Thursday, January 24, 2013

Critters of Samoa


Spiders

No poisonous ones in Samoa!  Thought I’d start on a positive note.  There are ones though that like to chill in the showers that are the size of your hand.  They move super slow though so you know, don’t worry about them.


Millipedes

Not much to worry about, just don't step on them!  They have acidic fluid inside so they’ll leave a minor burn.  You’ll know them from the centipedes in that they move in a straight line and curl up into a spiral when touched.

Snakes

None on Upolu.  Woo!

Cockroaches

Yeah, they’re all over, get over it.  They can’t bite, they don’t sting, and they’re not poisonous.  Though they do have jokester streak where they like to fly at your face while you’re in the shower.  Somehow they always head for the nose, why is that?  Out on Sava’i, there are even some green ones.  Yummy.  Samoans tend to deal with them by scooping them up and throwing them outside.  My advice is to ignore them.

Ants

These would be the annoying aunts or uncles who come for a visit and never go away.  They come after the most random items (computers, dirty underwear, retainers, etc) and are difficult to disperse.  Once they catch a scent, even killing the ones in view won’t guarantee a complete removal, as they’ll just come back the next day.  The best advice I can give is to not have any food in your room, whatsoever, keep your computer in a large bag, and if you really want to go the extra mile, spray your room once a week to kill any hidden critters.  They have the rather helpful talent though of cleaning up dead bugs for you.  If you’re super bored, watch as they make a ring around a cockroach then carry it off somewhere.  It’s almost better than HBO.

Centipedes

The true archnemesis of Samoa.  They can grow upwards of 6 inches, with legs thick enough to gross even the stoutest person out.  They have the nasty habit of biting rather than stinging people and their bites pack a wicked wallop.  Even the tiny babies, only an inch long cause your leg to twitch from shoots of pain.  They are wicked fast and like nothing better than crawling into bed with you as it rains outside.  The easiest way to kill one is to scream like a girl at the top of your lungs until your host family comes running to take care of it.  If that method is not available or preferred, then it’s suggested that you take Mortein (bug spray) in one hand and a shoe, hammer, umbrella, etc in the other hand.  The Mortein sufficiently slows them down and the other object is excellent for killing it after multiple blows.  I had the unfortunate experience of one crawling up my skirt and biting my inner leg and don’t care in the least to experience it again.  You’ll know them from the millipedes in that they move in a swishing S shape and you can see their legs.


Mosquitoes

There seem to be quadruple here what there are in the entire US combined.  Where bug spray and you’ll be fine.  If you forget and one gets inside your mosquito net at night though, you’ll wake up looking like you have chicken pox.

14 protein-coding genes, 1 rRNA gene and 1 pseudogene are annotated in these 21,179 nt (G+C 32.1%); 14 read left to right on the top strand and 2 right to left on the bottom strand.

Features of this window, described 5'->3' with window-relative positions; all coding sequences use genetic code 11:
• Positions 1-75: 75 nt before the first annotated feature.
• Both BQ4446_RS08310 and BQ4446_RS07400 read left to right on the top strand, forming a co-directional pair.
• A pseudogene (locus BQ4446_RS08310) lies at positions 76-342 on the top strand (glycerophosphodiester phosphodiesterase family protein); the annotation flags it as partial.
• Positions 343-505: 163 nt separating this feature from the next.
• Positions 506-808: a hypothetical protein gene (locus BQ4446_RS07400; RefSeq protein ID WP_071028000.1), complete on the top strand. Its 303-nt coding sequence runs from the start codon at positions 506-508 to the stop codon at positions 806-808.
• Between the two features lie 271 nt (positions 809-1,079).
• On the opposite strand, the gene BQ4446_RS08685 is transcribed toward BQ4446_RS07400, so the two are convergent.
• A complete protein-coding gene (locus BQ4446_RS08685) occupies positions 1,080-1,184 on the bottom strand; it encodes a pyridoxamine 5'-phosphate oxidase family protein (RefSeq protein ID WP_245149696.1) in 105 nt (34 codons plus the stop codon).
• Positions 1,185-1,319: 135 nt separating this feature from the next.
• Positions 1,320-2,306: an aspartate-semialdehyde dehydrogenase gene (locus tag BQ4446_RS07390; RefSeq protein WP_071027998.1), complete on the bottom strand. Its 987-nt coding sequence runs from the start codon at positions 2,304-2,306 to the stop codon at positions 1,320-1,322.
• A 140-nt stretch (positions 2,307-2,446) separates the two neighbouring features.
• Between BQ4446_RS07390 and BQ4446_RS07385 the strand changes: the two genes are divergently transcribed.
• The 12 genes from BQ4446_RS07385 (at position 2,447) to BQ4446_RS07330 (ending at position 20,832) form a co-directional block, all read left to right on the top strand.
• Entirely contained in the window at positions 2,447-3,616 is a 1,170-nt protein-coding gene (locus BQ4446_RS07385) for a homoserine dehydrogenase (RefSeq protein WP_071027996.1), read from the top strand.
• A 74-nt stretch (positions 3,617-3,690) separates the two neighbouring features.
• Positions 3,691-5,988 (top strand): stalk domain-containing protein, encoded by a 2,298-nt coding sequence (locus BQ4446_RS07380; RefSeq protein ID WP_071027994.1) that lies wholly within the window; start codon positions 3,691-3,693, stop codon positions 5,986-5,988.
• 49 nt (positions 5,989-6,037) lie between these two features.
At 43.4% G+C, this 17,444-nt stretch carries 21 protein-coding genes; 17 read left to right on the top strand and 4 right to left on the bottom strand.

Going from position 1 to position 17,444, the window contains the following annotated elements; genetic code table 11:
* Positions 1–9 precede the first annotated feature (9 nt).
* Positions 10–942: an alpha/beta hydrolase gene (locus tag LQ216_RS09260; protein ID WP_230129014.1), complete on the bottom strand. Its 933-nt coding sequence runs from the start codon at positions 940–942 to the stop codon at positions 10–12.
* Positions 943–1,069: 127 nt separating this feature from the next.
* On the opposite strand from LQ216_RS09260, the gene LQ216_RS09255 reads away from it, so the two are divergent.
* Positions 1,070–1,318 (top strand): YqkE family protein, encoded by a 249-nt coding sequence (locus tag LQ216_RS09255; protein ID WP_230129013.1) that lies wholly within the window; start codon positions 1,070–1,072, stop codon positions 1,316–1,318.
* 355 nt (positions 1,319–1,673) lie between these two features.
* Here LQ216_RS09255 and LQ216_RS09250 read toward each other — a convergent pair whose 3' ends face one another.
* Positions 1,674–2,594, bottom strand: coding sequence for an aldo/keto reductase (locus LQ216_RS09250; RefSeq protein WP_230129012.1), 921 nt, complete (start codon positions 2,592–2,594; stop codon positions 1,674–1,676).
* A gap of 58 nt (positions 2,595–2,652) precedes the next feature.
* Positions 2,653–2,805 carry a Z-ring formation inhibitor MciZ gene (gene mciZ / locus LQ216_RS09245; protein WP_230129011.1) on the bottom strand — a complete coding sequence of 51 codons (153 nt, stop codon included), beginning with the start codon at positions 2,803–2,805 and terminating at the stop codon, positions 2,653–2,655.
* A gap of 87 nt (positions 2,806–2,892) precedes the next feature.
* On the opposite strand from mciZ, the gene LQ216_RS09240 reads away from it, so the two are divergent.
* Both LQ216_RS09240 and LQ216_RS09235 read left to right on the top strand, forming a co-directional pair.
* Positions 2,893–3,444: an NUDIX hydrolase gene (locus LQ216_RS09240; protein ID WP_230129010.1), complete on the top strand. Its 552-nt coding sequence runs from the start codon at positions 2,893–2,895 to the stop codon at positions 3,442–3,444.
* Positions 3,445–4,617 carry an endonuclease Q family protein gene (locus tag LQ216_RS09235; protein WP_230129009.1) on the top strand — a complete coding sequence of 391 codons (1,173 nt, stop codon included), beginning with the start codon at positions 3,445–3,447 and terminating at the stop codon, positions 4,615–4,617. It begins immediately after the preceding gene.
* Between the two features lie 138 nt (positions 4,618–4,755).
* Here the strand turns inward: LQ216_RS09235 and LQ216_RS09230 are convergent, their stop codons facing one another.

On to the good!

Birds

My brothers like to bring back the mini-parrots that they find in the banana trees (sorry, I’m not a bird expert).  They can’t fly so they can’t run away and they’re super colorful.  The birds here are quite a bit more colorful than the ones in America.


My brother holding such a bird
Bats

Really big which is really good because they eat a huge amount of those pesky bugs mentioned earlier.  I like to sit outside and play cheerleader as they swarm after them.


Geckos

Much cooler than the Geico Gecko.  They’ll walk across your ceiling making chirping sounds to one another.  Usually you’ll see them chasing after bugs.  One of the most heart-warming sights you’ll see is two geckos pulling on opposite ends of a cockroach.  Aaah the animal kingdom.

6 comments:

  1. ah ha hahahhaha this is hilarious!

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  2. Your comments about the centipede "atualoa" are great!
    Faiaoga former teacher on Upolu

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    Replies
    1. I think you may have confused USA mainland bats with the Samoan flying fox (fruit bat). The flying fox does not eat insects

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  3. The bats eat fruit and are the size of a small dog, hence the name 'flying fox'.

    I was seven when we moved to Samoa. They had a four foot wingspan, I had a four foot wingspan. I never, ever sat outside at night to 'cheer them on'. Never.

    The coconut crabs were almost as big as the bats.

    The spiders were considerably bigger than my hand.

    Don't even talk to me about palolo worms.

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  4. The bats eat fruit and are the size of a small dog, hence the name 'flying fox'.

    I was seven when we moved to Samoa. They had a four foot wingspan, I had a four foot wingspan. I never, ever sat outside at night to 'cheer them on'. Never.

    The coconut crabs were almost as big as the bats.

    The spiders were considerably bigger than my hand.

    Don't even talk to me about palolo worms.

    ReplyDelete
  5. Hahaha. Thanks. This is helpful in the aftermath of my latest run-in with a centipede. I tweeted your blog. Oi aueee.

    ReplyDelete